6-30 Aug (not 18) 1555 (1645) @ Zoo Roxy
By Danielle Farrow
For anyone who has ever enjoyed a toy theatre, Jack Pratchard is a marvel of temptation. The stage is dominated by a theatre construction with pulleys and tabs, scenery and characters, all tantalisingly on show, and a real old-fashioned record player – complete with character trimmings – to one side.
The visual storytelling is wonderful and multi-layered, with welcome movement increasing and characters eventually escaping the confines of the beautiful mini stage. It makes use of rich colours, silhouettes, drops and side rails, back- and fore-lighting and layered depth.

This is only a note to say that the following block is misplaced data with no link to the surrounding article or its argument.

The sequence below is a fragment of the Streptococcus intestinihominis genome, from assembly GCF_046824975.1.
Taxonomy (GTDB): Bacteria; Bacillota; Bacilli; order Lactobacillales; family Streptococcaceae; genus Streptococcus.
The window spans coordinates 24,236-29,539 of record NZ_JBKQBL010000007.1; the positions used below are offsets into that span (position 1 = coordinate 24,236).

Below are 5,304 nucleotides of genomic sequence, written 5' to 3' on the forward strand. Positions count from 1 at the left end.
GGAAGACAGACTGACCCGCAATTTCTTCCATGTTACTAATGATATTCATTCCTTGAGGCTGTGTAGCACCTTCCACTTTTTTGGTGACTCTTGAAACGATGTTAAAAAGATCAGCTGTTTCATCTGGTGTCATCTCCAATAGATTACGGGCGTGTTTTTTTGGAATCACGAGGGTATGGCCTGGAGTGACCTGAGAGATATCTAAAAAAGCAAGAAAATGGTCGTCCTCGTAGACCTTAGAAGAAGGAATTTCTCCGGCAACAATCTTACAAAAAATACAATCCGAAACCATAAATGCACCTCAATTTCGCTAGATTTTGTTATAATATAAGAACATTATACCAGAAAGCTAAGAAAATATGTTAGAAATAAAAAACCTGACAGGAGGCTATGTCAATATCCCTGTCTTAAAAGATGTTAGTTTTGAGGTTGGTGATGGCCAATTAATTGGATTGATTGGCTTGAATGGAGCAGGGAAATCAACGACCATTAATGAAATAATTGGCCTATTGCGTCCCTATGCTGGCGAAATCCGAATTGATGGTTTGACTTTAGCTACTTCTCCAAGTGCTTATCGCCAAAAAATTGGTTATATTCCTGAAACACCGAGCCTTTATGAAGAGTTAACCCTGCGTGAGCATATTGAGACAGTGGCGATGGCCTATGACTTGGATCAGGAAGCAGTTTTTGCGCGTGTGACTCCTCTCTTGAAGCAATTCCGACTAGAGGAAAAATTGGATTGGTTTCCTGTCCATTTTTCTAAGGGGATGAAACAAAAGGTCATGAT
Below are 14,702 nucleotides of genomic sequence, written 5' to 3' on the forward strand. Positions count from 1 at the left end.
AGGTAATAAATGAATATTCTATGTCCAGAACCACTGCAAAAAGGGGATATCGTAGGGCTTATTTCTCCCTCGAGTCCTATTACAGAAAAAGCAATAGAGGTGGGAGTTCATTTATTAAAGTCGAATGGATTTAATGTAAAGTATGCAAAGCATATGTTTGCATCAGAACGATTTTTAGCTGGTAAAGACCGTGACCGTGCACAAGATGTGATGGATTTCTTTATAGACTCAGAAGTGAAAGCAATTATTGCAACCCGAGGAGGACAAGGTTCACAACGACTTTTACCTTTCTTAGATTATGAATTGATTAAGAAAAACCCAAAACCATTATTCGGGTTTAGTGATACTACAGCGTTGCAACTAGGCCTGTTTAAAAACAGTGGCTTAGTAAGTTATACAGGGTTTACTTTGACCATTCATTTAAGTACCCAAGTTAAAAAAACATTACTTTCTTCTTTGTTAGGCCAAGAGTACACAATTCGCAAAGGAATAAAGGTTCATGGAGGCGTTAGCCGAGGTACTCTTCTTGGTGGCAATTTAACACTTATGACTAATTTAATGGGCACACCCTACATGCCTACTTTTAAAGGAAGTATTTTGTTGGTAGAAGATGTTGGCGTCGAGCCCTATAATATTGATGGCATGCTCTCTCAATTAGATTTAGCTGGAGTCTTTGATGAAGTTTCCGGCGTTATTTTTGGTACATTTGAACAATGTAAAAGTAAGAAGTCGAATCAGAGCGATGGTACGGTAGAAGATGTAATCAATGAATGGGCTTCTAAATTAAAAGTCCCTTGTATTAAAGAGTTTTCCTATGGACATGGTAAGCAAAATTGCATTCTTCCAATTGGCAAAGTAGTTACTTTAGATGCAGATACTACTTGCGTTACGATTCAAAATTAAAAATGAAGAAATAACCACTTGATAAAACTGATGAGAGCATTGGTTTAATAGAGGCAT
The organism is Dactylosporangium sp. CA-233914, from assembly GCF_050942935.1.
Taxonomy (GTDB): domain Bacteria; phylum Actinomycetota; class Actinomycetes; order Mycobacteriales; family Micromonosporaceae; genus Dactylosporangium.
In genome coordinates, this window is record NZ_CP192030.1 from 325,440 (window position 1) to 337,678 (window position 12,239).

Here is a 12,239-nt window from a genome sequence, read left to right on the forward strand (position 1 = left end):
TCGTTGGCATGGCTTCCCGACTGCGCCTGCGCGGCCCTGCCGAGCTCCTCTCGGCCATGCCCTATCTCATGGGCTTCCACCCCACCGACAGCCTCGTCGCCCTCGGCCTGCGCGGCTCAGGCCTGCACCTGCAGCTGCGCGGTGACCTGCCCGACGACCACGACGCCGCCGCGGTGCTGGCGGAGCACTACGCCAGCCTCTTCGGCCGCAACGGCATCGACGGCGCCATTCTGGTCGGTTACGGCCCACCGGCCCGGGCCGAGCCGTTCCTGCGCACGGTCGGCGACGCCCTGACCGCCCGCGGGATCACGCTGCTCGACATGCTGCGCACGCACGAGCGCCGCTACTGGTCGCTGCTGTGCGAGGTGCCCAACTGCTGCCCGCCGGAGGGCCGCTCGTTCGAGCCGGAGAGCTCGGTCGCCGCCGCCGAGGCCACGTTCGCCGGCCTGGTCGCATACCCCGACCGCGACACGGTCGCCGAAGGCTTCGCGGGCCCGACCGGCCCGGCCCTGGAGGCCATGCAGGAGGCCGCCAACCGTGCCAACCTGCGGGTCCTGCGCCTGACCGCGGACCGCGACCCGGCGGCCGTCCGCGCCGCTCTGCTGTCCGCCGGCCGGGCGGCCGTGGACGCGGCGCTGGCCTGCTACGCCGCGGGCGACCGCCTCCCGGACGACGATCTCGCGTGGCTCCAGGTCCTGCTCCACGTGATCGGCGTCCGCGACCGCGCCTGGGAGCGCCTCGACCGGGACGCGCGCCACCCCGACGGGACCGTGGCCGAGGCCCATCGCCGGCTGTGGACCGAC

However, the story of Jack Pratchard – his death and quest thereafter – is somewhat flat. Though richly rendered song on occasion lifts the delivery, and sometimes Jonathan Storey’s steady vocal manner suits a humorously dry line, there is little change of pace throughout despite music trying to create this. Often a single statement is made in order for the story to progress, but the whys and wherefores – some of which would probably create wonderful adventures – are completely ignored, even to the point of affecting the logic of the tale being told.
Still, Jack Pratchard is worth seeing for the ingenuity of this visually stunning storybook brought to the stage, and for the stories you might find yourself creating, stimulated by this slightly broken one.